Which brings us back to Peter. It is critical to ask God the right questions, to persevere in prayer seeking the truth. Our Popes and Bishops do this. (No they haven’t been perfect – just human, but generally with wonderful results.) A great testimony to this reality of the Church’s life is the solid defense given by the Church on behalf of unborn children.
From the 1st century A.D., when the Didache states: “You shall not put a child to death by abortion nor kill it once it is born…”, to Vatican II (Church in the Modern World, Gaudium et Spes, #51), to The Gospel of Life (Evangelium Vitae, written by John Paul II), the Church has been guided by the Holy Spirit to teach soundly on respect for human life, right from the moment of conception.
But this guidance came through prayer, asking God the right questions, like Peter did 2,000 years ago, and like Benedict XVI and his fellow Bishops do today. Last Advent, 2010, Pope Benedict introduced a profound new tradition on the eve of the first Sunday of Advent; he celebrated a Vigil for the Unborn, linking it to Advent when we contemplate Christ in the womb, about to born. Surely this too was the fruit of prayer, of seeking God’s inspiration and guidance. Thanks be to God!
“Inseparable from the Gospel, for St. Thérèse the Eucharist was the sacrament of Divine Love that stoops to the extreme to raise us to him. In her last Letter, on an image that represents Jesus the Child in the consecrated Host, the Saint wrote these simple words: ‘I cannot fear a God who made himself so small for me! […] I love him! In fact, he is nothing but Love and Mercy!’ (LT 266).”
“Let us imagine the Virgin’s state of mind after the Annunciation, when the Angel left her. Mary found herself with a great mystery enclosed within her womb; she knew something extraordinarily unique had happened; she was aware that the last chapter of salvation history in the world had begun.
But everything around her remained as before and the village of Nazareth was completely unaware of what had happened to her.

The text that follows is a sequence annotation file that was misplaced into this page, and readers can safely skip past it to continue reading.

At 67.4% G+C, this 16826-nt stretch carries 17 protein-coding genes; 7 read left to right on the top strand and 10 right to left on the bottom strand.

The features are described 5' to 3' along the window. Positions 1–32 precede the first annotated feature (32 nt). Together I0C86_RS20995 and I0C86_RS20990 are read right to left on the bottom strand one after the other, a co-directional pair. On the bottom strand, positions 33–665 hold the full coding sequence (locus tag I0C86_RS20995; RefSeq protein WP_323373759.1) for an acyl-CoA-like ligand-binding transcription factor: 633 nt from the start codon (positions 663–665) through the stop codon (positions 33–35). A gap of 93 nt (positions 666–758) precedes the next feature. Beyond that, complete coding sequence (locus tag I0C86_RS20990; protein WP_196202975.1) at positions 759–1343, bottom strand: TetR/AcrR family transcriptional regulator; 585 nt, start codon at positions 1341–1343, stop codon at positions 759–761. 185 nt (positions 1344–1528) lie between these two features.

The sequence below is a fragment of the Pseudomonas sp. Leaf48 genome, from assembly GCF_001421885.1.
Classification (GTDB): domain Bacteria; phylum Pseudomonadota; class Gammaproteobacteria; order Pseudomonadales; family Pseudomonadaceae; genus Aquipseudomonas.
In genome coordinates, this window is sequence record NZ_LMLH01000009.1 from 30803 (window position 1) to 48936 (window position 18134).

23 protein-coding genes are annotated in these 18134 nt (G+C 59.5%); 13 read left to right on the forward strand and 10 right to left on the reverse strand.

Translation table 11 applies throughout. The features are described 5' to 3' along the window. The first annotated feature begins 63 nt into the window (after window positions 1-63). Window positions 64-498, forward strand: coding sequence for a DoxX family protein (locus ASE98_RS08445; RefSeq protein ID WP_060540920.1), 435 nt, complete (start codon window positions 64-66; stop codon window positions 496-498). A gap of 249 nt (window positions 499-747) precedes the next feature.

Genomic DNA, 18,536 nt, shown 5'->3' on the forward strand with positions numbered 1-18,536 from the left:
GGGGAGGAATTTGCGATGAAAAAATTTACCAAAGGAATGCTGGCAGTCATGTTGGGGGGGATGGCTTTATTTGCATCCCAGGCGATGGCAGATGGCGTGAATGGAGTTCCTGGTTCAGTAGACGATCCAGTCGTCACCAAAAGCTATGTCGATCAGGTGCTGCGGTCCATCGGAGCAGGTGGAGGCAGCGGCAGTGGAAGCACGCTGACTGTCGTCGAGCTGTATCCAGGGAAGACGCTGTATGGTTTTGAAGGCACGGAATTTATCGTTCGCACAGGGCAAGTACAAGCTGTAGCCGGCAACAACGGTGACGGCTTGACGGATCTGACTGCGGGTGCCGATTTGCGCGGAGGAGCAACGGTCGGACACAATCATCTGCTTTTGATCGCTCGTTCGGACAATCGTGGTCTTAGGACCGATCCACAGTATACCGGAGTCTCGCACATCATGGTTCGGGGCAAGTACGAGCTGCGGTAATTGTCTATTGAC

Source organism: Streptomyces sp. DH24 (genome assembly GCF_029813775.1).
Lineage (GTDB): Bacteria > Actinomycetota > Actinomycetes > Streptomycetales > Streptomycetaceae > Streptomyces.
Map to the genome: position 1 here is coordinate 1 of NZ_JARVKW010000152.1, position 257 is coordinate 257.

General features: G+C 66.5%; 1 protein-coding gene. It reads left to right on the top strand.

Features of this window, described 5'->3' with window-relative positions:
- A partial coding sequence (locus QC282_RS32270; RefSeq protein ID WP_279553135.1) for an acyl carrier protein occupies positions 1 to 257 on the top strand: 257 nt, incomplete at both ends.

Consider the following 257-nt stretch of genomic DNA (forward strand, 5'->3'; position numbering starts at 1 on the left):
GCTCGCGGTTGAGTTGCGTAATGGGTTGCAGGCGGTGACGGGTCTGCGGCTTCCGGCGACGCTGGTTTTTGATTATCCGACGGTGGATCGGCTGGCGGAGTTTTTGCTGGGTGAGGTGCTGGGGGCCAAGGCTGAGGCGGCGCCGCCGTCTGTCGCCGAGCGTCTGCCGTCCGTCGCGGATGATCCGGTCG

Before worrying about herself, Mary instead thought about elderly Elizabeth, who she knew was well on in her pregnancy and, moved by the mystery of love that she had just welcomed within herself, she set out “in haste” to go to offer Elizabeth her help. This is the simple and sublime greatness of Mary!”
Pregnant virgin. In Pinacoteca, Vatican Museum
During his Homily for the Vigil of Nascent Life on November 27, Pope Benedict speaks of the connection between the unborn and Christ’s time in the womb:
“The beginning of the liturgical year helps us to relive the expectation of God made flesh in the womb of the Virgin Mary, God who makes himself small, He becomes a child, it speaks to us of the coming of a God who is near, who wanted to experience the life of man, from the very beginning, to save it completely, fully. And so the mystery of the Incarnation of the Lord and the beginning of human life are intimately connected and in harmony with each other within the one saving plan of God, the Lord of life of each and every one of us. The Incarnation reveals to us, with intense light and in an amazing way, that every human life has an incomparable, a most elevated dignity.”
Later in the Homily he states:
“With regard to the embryo in the womb, science itself highlights its autonomy capable of interaction with the mother, the coordination of biological processes, the continuity of development, the growing complexity of the organism. This is not an accumulation of biological material, but a new living being, dynamic and wonderfully ordered, a new unique human being. So was Jesus in Mary’s womb, so it was for all of us in our mother’s womb. With the ancient Christian writer Tertullian we can say: ” he who will be a man is already one” (Apologeticum IX, 8), there is no reason not to consider him a person from conception.”
He closes the Homily by entrusting the unborn to Our Lady who bore Jesus, our Savior in her womb:
To the Virgin Mary, who welcomed the Son of God made man with faith, with her maternal womb, with loving care, with nurturing support and vibrant with love, we entrust our commitment and prayer in favour of unborn life .
To read the entire homily click here